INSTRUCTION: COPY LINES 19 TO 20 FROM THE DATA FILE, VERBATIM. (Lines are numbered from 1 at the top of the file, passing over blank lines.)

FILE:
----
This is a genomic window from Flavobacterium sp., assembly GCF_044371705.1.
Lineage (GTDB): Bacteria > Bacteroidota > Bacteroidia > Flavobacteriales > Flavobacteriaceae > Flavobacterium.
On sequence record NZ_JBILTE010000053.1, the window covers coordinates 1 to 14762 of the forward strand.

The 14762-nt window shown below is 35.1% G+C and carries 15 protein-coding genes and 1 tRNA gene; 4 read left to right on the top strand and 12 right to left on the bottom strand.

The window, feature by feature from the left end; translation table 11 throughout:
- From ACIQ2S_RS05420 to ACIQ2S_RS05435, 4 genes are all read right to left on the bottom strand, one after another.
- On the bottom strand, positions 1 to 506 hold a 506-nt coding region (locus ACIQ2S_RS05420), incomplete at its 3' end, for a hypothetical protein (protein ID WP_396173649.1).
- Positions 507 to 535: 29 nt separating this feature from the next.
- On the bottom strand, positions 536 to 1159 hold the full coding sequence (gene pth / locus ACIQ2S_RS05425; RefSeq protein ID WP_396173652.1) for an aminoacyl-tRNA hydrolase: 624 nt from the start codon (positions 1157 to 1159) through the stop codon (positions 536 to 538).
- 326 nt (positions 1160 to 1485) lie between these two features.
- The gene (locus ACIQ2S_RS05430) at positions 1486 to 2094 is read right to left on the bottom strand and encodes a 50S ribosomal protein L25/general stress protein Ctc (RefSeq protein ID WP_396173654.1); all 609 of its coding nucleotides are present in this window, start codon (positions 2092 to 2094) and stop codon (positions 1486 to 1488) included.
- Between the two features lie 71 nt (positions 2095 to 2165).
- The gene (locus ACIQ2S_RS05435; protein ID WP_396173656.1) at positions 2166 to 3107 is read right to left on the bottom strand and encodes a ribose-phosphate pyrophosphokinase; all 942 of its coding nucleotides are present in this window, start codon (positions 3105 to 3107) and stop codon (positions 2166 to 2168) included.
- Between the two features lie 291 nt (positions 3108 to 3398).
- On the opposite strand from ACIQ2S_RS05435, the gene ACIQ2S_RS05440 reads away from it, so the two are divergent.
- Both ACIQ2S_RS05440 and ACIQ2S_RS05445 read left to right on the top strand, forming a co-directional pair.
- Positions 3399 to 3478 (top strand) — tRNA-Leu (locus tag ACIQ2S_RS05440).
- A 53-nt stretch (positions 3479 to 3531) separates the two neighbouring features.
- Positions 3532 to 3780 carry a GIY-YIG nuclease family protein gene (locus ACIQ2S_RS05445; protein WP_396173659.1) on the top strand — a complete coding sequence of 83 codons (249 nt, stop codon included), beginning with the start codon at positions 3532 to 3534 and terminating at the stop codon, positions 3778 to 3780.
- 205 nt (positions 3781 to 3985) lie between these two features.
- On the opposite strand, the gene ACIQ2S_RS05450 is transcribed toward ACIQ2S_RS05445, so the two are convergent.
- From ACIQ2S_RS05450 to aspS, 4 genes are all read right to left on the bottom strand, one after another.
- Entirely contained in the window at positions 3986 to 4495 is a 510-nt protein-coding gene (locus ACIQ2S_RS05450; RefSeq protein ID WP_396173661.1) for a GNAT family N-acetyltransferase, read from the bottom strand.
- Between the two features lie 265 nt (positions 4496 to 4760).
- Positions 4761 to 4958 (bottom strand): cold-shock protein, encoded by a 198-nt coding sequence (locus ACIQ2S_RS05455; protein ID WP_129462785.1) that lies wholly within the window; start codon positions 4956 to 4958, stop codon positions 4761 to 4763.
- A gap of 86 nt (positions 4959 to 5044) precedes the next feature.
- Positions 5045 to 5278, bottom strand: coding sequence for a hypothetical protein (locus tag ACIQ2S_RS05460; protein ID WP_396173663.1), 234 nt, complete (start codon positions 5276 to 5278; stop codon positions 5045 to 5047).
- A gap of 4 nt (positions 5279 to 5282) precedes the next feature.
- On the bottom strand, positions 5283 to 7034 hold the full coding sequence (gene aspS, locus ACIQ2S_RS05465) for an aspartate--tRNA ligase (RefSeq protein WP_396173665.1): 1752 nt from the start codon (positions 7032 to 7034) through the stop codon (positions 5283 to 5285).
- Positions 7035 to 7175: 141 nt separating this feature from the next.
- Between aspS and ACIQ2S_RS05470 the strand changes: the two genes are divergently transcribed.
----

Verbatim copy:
- Positions 3532 to 3780 carry a GIY-YIG nuclease family protein gene (locus ACIQ2S_RS05445; protein WP_396173659.1) on the top strand — a complete coding sequence of 83 codons (249 nt, stop codon included), beginning with the start codon at positions 3532 to 3534 and terminating at the stop codon, positions 3778 to 3780.
- 205 nt (positions 3781 to 3985) lie between these two features.